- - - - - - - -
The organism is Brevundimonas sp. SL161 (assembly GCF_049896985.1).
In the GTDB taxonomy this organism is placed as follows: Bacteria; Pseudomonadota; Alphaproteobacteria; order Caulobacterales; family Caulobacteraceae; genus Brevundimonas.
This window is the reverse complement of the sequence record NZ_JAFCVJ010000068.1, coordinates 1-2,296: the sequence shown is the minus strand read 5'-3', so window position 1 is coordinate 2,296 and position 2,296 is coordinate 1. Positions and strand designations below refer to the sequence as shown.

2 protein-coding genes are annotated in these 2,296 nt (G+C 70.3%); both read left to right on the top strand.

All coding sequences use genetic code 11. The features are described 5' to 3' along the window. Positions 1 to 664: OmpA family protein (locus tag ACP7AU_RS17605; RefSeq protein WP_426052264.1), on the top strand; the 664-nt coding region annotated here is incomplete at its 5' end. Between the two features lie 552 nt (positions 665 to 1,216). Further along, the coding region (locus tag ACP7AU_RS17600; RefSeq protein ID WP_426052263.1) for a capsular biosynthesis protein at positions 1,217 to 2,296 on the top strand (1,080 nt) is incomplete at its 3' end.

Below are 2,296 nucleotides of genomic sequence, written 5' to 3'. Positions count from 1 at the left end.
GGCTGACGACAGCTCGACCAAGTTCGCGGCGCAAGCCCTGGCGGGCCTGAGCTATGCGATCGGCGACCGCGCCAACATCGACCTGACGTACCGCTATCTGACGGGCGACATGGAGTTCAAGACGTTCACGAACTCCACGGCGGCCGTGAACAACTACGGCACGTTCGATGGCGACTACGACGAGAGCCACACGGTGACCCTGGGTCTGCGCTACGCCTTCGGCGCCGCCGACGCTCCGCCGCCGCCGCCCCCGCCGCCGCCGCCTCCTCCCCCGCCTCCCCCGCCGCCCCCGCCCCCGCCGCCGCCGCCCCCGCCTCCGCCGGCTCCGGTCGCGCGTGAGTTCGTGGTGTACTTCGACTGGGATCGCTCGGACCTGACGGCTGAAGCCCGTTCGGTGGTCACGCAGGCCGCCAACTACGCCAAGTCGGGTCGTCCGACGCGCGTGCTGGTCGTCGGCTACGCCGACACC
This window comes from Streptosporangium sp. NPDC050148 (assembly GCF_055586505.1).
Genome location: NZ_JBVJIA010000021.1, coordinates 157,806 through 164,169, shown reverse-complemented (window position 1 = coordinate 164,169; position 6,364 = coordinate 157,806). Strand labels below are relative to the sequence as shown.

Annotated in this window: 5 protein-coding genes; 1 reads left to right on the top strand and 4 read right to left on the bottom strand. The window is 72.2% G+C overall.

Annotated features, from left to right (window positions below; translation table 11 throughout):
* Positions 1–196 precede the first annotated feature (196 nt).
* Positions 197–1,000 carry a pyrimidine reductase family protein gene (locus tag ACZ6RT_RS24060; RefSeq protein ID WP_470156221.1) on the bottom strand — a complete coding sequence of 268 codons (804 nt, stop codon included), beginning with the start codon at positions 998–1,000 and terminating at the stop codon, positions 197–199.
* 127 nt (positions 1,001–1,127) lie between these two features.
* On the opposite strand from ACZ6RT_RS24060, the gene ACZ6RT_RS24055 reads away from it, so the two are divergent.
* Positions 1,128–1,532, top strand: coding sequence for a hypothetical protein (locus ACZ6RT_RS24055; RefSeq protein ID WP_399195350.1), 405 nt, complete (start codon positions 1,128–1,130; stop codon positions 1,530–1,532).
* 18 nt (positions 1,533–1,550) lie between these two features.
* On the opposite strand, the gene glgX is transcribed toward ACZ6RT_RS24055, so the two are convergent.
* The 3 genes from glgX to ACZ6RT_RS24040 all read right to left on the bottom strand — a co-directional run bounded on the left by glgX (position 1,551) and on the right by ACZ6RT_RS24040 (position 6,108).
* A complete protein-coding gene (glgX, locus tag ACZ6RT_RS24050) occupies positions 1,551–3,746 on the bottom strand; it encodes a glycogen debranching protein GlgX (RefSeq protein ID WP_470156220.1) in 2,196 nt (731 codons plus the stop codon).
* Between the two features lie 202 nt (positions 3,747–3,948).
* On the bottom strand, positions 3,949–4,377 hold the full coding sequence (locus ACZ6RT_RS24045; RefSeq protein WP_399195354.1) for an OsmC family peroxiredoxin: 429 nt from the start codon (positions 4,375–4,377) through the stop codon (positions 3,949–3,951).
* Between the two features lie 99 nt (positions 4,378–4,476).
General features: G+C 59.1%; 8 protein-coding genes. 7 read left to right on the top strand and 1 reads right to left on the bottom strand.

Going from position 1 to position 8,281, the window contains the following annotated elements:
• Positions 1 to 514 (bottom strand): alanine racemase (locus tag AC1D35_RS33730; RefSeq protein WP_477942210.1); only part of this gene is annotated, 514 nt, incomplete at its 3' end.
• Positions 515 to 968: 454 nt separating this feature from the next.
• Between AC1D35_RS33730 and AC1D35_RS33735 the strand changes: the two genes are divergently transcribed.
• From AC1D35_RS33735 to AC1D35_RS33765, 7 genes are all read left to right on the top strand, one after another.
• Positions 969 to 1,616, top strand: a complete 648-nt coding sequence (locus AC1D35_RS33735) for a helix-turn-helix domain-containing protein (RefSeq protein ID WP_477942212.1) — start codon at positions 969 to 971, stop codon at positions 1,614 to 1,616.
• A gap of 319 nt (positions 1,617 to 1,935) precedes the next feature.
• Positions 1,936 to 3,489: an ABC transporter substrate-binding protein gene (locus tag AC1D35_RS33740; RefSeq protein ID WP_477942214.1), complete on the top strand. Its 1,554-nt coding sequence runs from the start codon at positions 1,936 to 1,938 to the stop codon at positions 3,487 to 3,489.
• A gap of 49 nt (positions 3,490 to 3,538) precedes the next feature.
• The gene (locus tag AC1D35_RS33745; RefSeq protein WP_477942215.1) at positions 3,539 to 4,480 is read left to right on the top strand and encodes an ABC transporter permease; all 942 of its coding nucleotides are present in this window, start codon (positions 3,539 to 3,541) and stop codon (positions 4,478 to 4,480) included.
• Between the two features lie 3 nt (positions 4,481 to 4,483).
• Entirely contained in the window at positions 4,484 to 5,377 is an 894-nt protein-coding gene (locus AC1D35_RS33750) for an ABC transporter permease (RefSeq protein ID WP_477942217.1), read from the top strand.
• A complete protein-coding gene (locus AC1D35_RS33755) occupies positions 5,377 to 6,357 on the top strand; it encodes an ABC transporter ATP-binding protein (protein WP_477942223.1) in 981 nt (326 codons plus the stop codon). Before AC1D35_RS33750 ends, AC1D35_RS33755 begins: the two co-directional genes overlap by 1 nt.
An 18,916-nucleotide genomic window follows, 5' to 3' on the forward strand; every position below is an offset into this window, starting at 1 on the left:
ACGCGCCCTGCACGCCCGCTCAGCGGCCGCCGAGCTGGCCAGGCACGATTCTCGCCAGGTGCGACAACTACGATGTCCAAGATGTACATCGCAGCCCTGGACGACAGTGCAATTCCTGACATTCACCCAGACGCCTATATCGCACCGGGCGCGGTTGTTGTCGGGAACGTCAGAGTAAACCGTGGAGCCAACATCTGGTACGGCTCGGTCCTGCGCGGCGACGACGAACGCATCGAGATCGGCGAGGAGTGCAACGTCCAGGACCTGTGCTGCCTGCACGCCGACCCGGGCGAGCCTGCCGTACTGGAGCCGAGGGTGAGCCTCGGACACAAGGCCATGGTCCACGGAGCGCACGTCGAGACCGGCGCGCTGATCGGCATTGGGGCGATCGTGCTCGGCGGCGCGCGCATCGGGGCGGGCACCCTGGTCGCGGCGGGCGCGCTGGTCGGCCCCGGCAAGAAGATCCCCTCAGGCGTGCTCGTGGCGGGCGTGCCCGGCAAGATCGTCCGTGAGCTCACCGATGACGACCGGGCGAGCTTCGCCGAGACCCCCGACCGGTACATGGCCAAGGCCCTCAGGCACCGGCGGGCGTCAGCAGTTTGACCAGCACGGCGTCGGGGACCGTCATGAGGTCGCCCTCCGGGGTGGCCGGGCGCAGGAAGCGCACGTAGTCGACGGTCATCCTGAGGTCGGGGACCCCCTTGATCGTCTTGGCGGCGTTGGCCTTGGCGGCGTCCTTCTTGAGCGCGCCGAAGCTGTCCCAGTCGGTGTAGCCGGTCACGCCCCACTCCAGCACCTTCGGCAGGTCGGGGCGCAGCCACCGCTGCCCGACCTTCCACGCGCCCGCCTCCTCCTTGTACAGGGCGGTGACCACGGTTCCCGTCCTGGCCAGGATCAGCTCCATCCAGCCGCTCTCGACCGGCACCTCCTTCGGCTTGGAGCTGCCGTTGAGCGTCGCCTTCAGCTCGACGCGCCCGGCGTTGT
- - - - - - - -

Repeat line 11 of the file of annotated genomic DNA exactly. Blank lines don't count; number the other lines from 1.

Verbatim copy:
Annotated features, from left to right (window positions below; translation table 11 throughout):